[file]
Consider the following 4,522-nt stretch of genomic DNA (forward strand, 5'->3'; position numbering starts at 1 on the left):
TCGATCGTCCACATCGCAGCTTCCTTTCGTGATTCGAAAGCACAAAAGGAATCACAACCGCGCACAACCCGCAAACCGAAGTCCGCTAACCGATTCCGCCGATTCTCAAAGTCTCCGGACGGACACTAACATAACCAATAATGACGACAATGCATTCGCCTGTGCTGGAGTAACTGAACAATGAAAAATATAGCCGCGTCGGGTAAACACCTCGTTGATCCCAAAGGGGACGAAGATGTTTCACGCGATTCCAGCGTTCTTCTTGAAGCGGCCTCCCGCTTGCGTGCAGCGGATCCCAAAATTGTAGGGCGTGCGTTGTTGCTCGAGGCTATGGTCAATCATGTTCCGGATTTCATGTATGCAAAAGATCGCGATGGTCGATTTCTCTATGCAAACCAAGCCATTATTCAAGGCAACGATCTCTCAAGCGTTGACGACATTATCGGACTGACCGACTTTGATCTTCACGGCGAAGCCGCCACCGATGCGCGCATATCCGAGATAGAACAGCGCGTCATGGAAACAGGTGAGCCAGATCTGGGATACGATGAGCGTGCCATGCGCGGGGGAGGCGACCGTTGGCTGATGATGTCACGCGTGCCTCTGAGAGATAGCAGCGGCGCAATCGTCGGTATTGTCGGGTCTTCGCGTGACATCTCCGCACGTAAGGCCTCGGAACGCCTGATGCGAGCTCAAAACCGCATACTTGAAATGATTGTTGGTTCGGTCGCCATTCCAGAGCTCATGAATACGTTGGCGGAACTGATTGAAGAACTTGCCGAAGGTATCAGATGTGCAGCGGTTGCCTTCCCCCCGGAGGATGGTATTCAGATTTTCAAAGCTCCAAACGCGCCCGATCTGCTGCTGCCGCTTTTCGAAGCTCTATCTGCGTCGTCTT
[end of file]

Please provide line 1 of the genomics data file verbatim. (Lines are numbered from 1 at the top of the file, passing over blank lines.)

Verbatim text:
Consider the following 4,522-nt stretch of genomic DNA (forward strand, 5'->3'; position numbering starts at 1 on the left):